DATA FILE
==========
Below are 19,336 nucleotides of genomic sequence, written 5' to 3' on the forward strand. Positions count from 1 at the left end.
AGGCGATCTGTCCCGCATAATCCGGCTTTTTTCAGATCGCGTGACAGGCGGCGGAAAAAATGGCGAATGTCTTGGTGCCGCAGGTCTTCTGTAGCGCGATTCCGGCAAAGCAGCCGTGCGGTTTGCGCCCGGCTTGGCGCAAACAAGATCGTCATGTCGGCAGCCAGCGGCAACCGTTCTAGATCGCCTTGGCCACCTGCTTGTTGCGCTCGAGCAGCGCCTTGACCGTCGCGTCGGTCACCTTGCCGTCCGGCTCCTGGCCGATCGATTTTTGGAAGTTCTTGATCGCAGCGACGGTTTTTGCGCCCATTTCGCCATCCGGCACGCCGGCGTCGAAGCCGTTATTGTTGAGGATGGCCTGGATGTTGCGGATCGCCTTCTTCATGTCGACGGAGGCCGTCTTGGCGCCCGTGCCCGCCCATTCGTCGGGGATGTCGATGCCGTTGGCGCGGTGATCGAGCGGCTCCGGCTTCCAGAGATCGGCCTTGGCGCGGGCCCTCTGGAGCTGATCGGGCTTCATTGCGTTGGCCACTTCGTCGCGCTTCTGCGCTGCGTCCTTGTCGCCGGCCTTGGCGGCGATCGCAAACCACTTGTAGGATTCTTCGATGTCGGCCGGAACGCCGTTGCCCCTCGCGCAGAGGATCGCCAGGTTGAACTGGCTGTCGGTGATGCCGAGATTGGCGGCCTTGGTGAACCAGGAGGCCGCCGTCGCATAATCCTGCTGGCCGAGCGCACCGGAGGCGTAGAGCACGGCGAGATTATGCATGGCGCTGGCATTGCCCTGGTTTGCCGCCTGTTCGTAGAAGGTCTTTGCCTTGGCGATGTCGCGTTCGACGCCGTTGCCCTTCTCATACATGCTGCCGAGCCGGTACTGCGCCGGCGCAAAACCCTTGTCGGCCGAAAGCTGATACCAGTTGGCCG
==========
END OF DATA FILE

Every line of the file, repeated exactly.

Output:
Below are 19,336 nucleotides of genomic sequence, written 5' to 3' on the forward strand. Positions count from 1 at the left end.
AGGCGATCTGTCCCGCATAATCCGGCTTTTTTCAGATCGCGTGACAGGCGGCGGAAAAAATGGCGAATGTCTTGGTGCCGCAGGTCTTCTGTAGCGCGATTCCGGCAAAGCAGCCGTGCGGTTTGCGCCCGGCTTGGCGCAAACAAGATCGTCATGTCGGCAGCCAGCGGCAACCGTTCTAGATCGCCTTGGCCACCTGCTTGTTGCGCTCGAGCAGCGCCTTGACCGTCGCGTCGGTCACCTTGCCGTCCGGCTCCTGGCCGATCGATTTTTGGAAGTTCTTGATCGCAGCGACGGTTTTTGCGCCCATTTCGCCATCCGGCACGCCGGCGTCGAAGCCGTTATTGTTGAGGATGGCCTGGATGTTGCGGATCGCCTTCTTCATGTCGACGGAGGCCGTCTTGGCGCCCGTGCCCGCCCATTCGTCGGGGATGTCGATGCCGTTGGCGCGGTGATCGAGCGGCTCCGGCTTCCAGAGATCGGCCTTGGCGCGGGCCCTCTGGAGCTGATCGGGCTTCATTGCGTTGGCCACTTCGTCGCGCTTCTGCGCTGCGTCCTTGTCGCCGGCCTTGGCGGCGATCGCAAACCACTTGTAGGATTCTTCGATGTCGGCCGGAACGCCGTTGCCCCTCGCGCAGAGGATCGCCAGGTTGAACTGGCTGTCGGTGATGCCGAGATTGGCGGCCTTGGTGAACCAGGAGGCCGCCGTCGCATAATCCTGCTGGCCGAGCGCACCGGAGGCGTAGAGCACGGCGAGATTATGCATGGCGCTGGCATTGCCCTGGTTTGCCGCCTGTTCGTAGAAGGTCTTTGCCTTGGCGATGTCGCGTTCGACGCCGTTGCCCTTCTCATACATGCTGCCGAGCCGGTACTGCGCCGGCGCAAAACCCTTGTCGGCCGAAAGCTGATACCAGTTGGCCG